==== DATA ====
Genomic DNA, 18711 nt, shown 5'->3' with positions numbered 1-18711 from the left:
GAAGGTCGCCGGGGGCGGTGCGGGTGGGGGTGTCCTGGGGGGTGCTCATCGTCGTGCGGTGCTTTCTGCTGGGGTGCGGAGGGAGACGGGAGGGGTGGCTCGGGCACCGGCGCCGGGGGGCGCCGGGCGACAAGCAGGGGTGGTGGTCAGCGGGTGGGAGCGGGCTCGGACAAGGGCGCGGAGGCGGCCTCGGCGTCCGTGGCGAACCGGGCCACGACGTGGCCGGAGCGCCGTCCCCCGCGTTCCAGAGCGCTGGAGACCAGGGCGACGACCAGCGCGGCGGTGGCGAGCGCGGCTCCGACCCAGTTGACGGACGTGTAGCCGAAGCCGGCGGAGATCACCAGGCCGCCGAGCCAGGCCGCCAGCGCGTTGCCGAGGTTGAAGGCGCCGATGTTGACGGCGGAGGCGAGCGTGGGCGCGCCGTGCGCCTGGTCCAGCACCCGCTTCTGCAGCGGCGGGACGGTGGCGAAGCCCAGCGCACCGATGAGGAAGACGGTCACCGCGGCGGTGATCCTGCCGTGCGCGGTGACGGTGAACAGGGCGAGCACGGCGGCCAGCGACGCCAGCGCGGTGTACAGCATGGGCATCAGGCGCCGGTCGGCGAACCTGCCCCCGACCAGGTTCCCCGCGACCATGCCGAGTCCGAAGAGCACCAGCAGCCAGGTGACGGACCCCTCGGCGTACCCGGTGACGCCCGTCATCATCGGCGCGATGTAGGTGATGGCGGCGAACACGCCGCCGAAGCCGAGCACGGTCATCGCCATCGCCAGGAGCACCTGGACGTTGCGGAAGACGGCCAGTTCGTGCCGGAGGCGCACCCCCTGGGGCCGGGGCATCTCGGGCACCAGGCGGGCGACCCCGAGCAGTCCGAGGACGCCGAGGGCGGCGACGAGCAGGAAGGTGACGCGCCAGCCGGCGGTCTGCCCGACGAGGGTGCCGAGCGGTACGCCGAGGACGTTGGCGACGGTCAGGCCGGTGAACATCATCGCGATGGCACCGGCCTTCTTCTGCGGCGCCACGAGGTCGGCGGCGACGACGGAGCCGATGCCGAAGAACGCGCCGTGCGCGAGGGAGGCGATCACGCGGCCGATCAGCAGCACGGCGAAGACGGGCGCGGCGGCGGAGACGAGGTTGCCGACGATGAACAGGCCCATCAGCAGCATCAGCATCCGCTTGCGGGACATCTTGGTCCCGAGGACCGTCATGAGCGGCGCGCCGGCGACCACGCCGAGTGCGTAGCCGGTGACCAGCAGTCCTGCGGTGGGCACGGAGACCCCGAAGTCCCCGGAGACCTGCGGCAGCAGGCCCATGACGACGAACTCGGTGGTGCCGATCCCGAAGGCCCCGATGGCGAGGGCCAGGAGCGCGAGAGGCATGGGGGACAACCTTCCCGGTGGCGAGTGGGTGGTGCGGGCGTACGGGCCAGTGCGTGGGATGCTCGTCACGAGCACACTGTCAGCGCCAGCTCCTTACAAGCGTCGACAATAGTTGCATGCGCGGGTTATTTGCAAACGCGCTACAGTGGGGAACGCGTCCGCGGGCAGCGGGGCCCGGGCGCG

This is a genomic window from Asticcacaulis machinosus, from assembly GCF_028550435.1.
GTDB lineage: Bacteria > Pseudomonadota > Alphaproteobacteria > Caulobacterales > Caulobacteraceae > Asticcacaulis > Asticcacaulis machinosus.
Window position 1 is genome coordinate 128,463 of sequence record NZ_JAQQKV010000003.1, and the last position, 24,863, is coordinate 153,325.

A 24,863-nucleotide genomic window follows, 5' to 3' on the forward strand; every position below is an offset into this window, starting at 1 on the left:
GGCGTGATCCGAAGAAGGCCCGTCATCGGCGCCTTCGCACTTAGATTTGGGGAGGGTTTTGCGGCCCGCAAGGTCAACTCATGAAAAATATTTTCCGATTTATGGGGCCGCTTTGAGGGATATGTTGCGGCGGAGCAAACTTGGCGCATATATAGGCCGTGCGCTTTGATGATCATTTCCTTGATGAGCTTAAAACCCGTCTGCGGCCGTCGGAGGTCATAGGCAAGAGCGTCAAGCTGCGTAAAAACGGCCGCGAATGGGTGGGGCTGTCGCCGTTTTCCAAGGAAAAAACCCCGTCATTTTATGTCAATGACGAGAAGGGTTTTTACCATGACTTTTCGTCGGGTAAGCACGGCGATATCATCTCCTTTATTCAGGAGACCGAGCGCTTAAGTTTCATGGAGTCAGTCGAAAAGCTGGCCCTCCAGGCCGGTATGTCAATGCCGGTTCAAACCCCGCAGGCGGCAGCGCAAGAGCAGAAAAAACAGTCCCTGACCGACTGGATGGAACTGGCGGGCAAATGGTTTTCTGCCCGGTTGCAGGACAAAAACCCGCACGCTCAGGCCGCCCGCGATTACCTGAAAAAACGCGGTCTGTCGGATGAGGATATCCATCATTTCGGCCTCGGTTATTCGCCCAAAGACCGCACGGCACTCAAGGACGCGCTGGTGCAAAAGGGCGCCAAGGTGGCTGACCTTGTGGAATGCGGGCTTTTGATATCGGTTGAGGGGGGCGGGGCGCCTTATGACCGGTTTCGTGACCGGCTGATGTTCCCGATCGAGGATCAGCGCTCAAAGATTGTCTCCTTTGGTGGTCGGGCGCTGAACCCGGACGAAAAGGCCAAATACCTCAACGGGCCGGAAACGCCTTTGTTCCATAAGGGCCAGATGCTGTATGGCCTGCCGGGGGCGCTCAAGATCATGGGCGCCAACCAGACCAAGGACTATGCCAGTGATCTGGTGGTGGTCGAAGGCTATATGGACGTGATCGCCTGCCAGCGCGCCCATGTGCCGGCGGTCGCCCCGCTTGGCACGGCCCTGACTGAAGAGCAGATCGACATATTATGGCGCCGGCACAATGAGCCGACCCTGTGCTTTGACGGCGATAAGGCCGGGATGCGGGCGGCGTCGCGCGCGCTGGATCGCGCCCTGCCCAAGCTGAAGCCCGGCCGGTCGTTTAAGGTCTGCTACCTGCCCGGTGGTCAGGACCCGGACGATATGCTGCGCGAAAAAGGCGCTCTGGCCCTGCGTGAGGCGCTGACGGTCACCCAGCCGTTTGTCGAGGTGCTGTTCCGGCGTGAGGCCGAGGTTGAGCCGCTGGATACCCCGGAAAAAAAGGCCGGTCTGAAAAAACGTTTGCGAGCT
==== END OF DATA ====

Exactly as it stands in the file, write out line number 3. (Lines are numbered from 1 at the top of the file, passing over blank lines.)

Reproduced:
This is a genomic window from Asticcacaulis machinosus, from assembly GCF_028550435.1.